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Work in Progress

Adam Beyer 1774
Square Piano


Serial number 130. This piano arrived to the workshop in an unrestored state, with most of the original features and materials present.

The main structure was all re-glued as the original animal glue had weakened. Most of the action was extant but we are busy making half of the dampers which were missing. It has the 3 hand levers and the buff stop still retains the original leather.

We are busy constructing a new trestle stand as the original is missing.

This piano is being taken to the Chelveston piano day as a work in progress example.

Previous Work

Longman & Broderip
Square Piano

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A Longman & Broderip Square Piano, built in 1796

It is possibly the first six octave square piano ever made. The decoration is attributed to Julius Caesar Ibbetson - a self-taught painter from Yorkshire who painted a couple of landscapes in the collection of Restoration House in Rochester, Kent where the piano resides.

Ibbetson was commissioned by Lord Mansfield to do a painted scheme for the music room at Kenwood House in Hampstead, including wall panels a chamber organ and a harpsichord. The decoration of the square piano is clearly part of that same scheme but Kenwood have no record of the square ever having been at the house. So it’s possible it was completed but never delivered, according to the owners of the piano.

Restoration house (in normal times) is open to the public and they run a series of concerts on period instruments. Please see:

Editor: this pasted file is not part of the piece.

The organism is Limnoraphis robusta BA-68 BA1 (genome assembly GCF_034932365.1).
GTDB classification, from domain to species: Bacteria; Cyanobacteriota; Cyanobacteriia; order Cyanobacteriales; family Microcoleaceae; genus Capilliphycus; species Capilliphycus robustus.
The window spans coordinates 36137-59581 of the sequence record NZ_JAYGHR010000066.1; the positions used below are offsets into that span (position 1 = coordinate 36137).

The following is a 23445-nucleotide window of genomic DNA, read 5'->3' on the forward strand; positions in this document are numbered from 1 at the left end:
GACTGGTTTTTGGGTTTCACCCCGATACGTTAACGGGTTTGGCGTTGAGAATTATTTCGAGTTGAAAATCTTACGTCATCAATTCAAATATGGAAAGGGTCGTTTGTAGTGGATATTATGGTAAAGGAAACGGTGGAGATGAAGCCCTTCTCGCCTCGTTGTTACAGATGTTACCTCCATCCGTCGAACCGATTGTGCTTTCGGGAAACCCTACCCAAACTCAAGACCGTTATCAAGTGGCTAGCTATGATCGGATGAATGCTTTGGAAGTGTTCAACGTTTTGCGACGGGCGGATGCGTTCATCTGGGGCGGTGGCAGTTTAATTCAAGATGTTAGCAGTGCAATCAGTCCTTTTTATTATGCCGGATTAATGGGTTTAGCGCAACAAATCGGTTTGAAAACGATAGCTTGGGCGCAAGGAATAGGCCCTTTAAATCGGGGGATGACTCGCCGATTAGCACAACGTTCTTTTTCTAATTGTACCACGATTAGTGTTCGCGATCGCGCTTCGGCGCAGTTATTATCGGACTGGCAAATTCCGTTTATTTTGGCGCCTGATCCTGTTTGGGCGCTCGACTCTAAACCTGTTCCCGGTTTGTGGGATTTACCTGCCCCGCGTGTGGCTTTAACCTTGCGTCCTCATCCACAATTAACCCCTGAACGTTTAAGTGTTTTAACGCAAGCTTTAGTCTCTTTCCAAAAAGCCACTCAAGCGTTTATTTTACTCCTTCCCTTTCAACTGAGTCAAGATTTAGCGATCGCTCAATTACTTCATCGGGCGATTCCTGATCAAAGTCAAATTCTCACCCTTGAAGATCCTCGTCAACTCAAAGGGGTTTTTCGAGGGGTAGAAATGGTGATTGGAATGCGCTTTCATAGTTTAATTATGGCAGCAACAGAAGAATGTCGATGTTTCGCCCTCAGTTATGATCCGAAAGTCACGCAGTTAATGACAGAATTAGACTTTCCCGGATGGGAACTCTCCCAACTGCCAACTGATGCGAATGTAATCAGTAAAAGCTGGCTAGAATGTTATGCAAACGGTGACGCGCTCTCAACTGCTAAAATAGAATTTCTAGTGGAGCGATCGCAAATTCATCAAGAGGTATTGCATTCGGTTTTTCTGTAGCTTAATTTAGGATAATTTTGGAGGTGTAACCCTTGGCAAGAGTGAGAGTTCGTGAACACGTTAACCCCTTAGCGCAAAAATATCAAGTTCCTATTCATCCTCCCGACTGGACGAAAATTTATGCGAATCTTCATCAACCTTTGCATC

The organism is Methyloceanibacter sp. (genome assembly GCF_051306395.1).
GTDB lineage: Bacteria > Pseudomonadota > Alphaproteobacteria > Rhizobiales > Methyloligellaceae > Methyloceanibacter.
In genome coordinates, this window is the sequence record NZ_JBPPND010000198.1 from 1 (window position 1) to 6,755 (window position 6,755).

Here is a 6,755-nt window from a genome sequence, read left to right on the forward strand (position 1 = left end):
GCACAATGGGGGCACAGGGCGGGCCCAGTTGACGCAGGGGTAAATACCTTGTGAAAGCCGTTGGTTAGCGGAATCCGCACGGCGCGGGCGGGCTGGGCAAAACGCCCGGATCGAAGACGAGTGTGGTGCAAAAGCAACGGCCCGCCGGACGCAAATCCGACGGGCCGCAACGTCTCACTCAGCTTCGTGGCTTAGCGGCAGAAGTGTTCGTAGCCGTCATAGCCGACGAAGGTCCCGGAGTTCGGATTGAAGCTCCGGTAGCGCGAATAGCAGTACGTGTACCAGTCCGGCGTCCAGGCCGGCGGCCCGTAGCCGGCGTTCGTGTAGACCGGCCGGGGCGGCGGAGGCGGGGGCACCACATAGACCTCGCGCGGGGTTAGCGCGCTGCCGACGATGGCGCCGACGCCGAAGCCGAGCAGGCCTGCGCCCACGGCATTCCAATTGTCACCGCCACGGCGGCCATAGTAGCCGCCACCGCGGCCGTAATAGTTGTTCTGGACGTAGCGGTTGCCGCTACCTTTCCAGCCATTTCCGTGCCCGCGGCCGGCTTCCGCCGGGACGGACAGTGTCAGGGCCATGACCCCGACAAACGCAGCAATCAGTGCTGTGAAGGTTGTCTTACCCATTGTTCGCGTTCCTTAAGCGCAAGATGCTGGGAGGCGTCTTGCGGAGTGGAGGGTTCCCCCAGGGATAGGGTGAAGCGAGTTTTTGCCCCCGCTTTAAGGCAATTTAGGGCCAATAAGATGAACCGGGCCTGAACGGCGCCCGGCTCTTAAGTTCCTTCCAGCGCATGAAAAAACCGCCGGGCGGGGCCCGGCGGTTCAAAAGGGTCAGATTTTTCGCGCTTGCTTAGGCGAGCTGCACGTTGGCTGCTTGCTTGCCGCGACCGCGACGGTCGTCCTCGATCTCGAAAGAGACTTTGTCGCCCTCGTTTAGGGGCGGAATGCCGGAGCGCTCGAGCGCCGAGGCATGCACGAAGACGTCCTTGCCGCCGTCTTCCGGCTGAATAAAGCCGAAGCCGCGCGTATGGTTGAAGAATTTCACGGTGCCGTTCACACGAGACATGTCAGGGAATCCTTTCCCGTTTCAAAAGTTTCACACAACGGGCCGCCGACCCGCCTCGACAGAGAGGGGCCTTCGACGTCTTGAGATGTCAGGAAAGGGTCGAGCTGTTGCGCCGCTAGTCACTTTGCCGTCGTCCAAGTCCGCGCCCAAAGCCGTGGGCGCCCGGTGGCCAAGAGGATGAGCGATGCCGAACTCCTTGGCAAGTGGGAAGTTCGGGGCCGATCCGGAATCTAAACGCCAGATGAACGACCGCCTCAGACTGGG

Beck Square Piano 1780

Australian First Fleet Piano

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We are proud to have been chosen to be the restorers of this historically important instrument. Originally belonging to the surgeon on one of the ships in the first fleet, it landed in Botany Bay in 1788. It now belongs to WAAPA-Edith Cowan University in Perth, Australia and is being restored to full playing condition for use in their extensive early keyboard collection.

Beyer Square Piano 1777

Horniman Museum, London

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​In 2019 we finished the restoration of an Adam Beyer square piano of 1777 for the Horniman Museum in Dulwich, London. This instrument was bought with lottery funding from the Finchcocks collection and from September this year it has been used for concerts, along with 5 other early keyboard instruments, in what is called their ‘hear it live’ series.

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